Lockheed Martin was recently awarded an $81 million contract from the U.S. Air Force for design and construction of a functional prototype that could replace the Airborne Launch Control System (ALCS )onboard the E-6B Mercury Airborne Command Post. The program will provide an alternate launch capability for the Minuteman III Intercontinental Ballistic Missiles.
Slated for introduction by 2024, the ALCS is seen as a way to continue with plans for modernizing the U.S. nuclear infrastructure and a crucial part of its role as a deterrent. The ALCS will also provide command and control for the future Ground Based Strategic Deterrent missile system, anticipated to replace the Minuteman III missiles in about ten years.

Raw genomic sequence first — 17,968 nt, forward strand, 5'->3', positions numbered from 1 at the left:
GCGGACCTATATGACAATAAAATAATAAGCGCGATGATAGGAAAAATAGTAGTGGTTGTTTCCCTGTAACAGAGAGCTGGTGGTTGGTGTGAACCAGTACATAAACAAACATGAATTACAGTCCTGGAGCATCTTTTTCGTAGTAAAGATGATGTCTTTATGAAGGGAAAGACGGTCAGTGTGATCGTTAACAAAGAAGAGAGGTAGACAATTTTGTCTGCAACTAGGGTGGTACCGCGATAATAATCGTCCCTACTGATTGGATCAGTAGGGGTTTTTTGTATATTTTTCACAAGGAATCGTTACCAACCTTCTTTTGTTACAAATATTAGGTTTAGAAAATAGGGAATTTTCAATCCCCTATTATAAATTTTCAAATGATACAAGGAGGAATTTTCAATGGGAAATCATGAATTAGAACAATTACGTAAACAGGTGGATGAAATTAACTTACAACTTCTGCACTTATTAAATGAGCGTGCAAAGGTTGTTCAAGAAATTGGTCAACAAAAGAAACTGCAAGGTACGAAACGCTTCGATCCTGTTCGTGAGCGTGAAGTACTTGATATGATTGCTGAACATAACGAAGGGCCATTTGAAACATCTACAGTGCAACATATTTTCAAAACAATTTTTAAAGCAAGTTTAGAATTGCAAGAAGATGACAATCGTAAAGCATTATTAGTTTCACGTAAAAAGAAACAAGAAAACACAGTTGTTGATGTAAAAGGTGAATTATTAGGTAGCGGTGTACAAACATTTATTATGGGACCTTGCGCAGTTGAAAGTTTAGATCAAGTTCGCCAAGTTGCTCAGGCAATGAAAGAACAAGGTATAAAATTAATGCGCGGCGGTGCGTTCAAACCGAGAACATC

The Air Force's overall modernization plan for the ALCS includes upgraded radios, launch control systems, and cryptographic devices. The system will be ruggedized and use modern cybersecurity techniques to protect it from attack. Lockheed Martin has teamed with L3 Technologies, who will lead the development of the secure communications architecture.
This announcement comes on the heels of numerous economic reports showing significant increases for new orders of durable goods. These orders have been buoyed significantly by aerospace purchasing. Contracts like this one seem to indicate that this sector will continue to play a vital role, and not just in growing the manufacturing sector, but the U.S. economy overall.